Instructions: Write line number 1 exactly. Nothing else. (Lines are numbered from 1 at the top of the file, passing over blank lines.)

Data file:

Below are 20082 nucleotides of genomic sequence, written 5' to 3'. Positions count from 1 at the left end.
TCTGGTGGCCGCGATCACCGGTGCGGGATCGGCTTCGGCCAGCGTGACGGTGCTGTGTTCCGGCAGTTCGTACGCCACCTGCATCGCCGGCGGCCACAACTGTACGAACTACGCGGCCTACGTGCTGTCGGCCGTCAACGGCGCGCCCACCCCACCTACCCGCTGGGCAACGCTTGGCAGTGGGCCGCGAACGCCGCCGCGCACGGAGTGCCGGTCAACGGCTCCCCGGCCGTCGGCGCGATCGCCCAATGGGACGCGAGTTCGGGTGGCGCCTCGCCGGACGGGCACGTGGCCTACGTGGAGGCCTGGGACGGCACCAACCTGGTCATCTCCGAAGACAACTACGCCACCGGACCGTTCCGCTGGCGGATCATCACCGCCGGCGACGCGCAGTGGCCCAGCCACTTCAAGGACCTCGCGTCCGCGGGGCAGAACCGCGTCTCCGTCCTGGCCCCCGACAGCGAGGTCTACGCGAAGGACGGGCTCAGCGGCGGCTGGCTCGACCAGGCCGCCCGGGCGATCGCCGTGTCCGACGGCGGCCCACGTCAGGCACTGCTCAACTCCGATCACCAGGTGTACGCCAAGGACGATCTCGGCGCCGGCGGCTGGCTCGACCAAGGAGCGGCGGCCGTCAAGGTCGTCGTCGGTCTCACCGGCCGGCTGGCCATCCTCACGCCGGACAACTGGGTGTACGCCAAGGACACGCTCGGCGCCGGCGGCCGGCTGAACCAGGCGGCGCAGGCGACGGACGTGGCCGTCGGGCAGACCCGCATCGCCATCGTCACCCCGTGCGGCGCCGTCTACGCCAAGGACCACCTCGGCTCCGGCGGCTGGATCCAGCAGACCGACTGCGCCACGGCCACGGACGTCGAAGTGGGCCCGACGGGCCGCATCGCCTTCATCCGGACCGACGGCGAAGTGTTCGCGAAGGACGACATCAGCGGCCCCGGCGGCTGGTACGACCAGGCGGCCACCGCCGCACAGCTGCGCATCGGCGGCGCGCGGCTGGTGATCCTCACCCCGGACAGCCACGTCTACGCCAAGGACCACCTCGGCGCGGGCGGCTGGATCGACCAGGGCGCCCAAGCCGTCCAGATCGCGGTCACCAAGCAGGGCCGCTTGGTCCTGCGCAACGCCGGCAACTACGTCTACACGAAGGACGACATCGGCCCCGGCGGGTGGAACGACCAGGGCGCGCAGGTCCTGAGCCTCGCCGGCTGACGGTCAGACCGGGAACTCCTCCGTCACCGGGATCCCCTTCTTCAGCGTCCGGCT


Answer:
Below are 20082 nucleotides of genomic sequence, written 5' to 3'. Positions count from 1 at the left end.